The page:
“Even in our public position of having hundreds of days without bloody Covid, we still weren’t ready,” he said. “Come on, wake up, everybody knows there’s a housing crisis, it’s been going on for fucking five years – we’ve been trying to manage patients in primary care telling us they’re living in cars. And so when Covid came along, we had this well-known health crisis called housing,” he said.
Many of those affected have spent years living in precarity, Jansen said. Now, they have every reason to be suspicious of the officials tasked with convincing them to get vaccinated, isolate, or adhere to other public health guidelines.
“Those communities … have been made vulnerable by our failure to address the housing crisis. Our failure to address poverty. And now, as Covid gets in there, it’s a very, very difficult place for us to be able to manage,” he said.
“We’re refusing to see, refusing to hear, we’re refusing to speak out about it – and we’re fuckwits if we do that.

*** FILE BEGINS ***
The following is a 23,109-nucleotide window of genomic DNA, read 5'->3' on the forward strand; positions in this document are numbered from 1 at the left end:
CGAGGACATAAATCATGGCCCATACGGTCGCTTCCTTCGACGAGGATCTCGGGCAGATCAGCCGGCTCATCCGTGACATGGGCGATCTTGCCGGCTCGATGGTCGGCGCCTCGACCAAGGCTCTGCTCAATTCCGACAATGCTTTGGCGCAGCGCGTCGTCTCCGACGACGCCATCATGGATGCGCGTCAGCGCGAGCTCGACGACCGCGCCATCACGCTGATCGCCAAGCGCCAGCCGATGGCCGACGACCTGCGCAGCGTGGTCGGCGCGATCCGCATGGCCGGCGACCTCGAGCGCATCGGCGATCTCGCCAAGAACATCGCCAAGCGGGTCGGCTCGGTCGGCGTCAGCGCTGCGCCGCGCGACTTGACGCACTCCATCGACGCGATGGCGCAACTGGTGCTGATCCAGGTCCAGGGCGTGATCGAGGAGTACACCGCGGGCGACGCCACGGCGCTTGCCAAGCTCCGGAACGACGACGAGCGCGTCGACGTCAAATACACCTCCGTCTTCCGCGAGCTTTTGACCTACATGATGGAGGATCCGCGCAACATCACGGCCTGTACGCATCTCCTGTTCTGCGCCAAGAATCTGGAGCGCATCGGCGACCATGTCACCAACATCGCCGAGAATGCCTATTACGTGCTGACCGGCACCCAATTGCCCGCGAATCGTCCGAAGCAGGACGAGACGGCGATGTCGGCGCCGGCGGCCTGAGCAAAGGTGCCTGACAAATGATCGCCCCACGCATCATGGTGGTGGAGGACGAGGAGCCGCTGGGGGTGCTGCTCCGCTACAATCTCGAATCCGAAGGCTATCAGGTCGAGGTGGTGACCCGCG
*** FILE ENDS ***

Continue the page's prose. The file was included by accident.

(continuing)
“It’s a kind of perfect storm for vulnerable groups,” says Prof Michael Baker, an epidemiologist and public health professor. “Because you’re more likely to have long-term [health] conditions, you’re often living in more crowded conditions, all the other things that go with poverty. And then you get an infectious disease thrown into the mix like Covid-19, and it’s absolutely devastating,” he says. “These are sometimes multiplicative effects – they’re not just additive.”
‘The failure to get equity right’
In public health and anthropology, they call these “syndemics” – a combination of the words “synchronised”, or “symbiotic” and “epidemic”. “It’s the idea of epidemics that occur together, and they increase each other,” he says.
The term was initially developed to describe how tuberculosis and Aids epidemics merged and snowballed – tuberculosis can lie latent in a host, but combined with an Aids infection, it’s disastrous. But an epidemic of literal disease can also interweave with epidemics that are social and environmental – of inequality, or of racism, or of housing unaffordability. Those kinds of social problems tend to manifest as disease too: people living in social deprivation have higher rates of asthma, diabetes, obesity, cardiovascular illness – all risk factors for serious illness or death from Covid-19. When added together, those factors can become more than the sum of their parts.